Children should not doodle, scribble or otherwise on or in their books.
Worksheets should be kept to a minimum. Where worksheets are used, they should be cut where possible to neatly fit onto one page of an exercise book (not folded or overlapping centre of book, and no edges sticking out from book). They should also be printed in black and white ink unless it’s absolutely necessary that they are in colour.
No child should scribble out mistakes in their books. If they are using pencil they will be allowed an eraser to rub out any mistakes made. Children using pen should put one neat line through any mistakes they make (using a ruler if the mistake is multiple words on the same line or brackets).
All sums children complete should be marked with either a tick or a cross. Any comments/feedback written in maths books should be relevant to the lesson’s learning objective and/or provide feedback to help the child improve their work next time. The E,D,S and M notation should be written beside comments.
Teacher comments should be written neatly on the lines. Any numbers written backwards should be corrected by the teacher.
Children should write one digit per square to ensure that place value of numbers is clear when completing sums and also to keep work neatly laid out.
When marking Literacy work, the comments made should be relevant to the focus of the lesson identifying what the child has done well and what they could improve on next time. Comments can also be made relating to the child’s writing targets where appropriate; such as ‘Remember your target is to use a variety of connectives in your writing.’ The E,D,S and M notation should be written beside comments.
Teacher comments should be written neatly on the lines.
Where spelling mistakes are made (high frequency words or teacher’s discretion of what a child should know), teachers should underline these words and write them correctly in the margin so children can see how they should be spelt. It is not necessary to correct every spelling mistake, usually 3 are highlighted.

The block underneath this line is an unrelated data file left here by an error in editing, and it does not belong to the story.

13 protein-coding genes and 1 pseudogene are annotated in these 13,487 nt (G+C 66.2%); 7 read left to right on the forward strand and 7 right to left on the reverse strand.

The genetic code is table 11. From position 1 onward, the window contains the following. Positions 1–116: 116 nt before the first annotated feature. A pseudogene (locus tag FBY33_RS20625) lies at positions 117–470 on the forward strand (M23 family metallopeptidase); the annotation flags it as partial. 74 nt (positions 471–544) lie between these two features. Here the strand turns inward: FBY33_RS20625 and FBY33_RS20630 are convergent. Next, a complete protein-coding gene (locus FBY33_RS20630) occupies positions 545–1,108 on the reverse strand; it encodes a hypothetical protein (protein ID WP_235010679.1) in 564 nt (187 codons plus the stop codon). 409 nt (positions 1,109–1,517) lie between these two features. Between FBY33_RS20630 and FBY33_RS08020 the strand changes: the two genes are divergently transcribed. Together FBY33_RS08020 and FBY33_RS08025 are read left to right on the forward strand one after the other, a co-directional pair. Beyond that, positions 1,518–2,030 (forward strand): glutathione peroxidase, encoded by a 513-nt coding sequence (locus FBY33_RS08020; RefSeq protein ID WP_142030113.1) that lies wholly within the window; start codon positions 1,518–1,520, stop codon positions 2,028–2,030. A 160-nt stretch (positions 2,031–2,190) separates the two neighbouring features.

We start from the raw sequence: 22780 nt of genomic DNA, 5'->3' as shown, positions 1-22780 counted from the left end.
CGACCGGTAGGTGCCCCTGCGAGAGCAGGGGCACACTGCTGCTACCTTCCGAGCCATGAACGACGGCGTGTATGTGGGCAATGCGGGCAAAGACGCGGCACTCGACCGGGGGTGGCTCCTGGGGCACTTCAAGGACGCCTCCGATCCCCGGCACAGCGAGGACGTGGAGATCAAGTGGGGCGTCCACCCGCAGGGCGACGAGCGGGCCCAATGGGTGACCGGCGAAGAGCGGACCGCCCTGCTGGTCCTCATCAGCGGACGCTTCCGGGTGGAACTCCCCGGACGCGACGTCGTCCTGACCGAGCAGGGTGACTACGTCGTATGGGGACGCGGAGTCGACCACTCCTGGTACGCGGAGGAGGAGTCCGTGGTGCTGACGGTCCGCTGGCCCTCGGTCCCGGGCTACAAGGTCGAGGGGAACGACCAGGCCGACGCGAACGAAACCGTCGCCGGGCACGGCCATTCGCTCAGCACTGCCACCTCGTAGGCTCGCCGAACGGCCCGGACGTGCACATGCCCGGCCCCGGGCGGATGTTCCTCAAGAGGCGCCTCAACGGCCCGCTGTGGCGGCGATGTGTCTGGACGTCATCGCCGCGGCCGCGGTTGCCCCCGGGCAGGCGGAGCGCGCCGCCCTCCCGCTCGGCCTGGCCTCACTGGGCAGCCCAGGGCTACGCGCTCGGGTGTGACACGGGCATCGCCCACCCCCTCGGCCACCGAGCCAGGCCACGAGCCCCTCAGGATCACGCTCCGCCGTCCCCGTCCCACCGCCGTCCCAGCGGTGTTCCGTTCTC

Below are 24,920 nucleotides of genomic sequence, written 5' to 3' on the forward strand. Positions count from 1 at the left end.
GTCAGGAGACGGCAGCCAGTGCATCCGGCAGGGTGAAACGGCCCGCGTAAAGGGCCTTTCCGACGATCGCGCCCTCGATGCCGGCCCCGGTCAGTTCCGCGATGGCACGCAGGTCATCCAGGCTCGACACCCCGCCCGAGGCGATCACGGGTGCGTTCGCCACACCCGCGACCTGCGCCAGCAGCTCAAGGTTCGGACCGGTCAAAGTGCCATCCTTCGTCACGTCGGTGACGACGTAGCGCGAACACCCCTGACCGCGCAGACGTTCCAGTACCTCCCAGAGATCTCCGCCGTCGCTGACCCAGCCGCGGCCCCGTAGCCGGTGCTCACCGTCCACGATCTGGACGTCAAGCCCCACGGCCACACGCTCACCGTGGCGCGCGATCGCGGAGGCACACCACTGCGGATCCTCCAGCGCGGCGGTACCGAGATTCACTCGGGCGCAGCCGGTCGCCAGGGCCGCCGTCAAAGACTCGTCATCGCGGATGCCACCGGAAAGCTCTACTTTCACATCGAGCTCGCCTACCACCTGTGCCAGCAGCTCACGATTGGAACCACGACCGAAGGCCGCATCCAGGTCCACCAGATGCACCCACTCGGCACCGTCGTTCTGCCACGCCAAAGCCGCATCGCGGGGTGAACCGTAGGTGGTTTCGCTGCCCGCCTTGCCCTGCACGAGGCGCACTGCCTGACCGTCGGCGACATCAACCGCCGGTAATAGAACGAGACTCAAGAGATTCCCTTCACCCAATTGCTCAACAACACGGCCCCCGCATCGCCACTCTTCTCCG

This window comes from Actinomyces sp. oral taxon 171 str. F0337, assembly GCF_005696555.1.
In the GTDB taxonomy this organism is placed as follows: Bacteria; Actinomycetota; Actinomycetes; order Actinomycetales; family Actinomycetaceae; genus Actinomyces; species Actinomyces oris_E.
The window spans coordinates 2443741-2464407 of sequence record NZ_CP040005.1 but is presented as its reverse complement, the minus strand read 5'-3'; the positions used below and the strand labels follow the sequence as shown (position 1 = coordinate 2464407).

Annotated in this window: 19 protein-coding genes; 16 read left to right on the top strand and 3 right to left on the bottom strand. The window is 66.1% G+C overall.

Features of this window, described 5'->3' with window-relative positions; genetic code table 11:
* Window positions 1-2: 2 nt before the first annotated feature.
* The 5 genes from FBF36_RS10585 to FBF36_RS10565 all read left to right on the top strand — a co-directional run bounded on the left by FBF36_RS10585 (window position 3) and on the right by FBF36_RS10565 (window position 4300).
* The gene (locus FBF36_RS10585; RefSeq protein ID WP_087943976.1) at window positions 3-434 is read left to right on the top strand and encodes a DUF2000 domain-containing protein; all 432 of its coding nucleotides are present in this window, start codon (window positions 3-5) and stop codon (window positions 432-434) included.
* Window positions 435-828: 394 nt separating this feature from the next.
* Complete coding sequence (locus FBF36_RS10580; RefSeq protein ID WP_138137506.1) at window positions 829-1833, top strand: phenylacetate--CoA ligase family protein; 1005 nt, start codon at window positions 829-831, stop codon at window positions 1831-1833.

All feedback given to pupils should be written neatly on the lines underneath children’s work. Pupils may get challenges to complete.
Extended written pieces
Pupils will be given time to edit and improve extended writing. These will often be assessed using suitable checklists or the assessment frameworks required in Year 2 and 6.
In English, children should write the long date on top line of a page/piece of work, underlining it with a ruler.
As with maths, if children haven’t completed the majority of a page in previous work, they should leave an empty line, rule off that work and continue on that page.
All English books should have a margin on left hand side of every page. Children should be taught to start writing from the margin on each line (unless told otherwise due to text type being taught).
Pupils in Key Stage Two will self-assess their learning using the criteria of the assessment system. They can describe themselves as being emerging, developing, secure or at mastery by using the initial letters.
Pupils in KS1 or with SEN may use a smiling or sad face to describe their feelings about a particular lesson.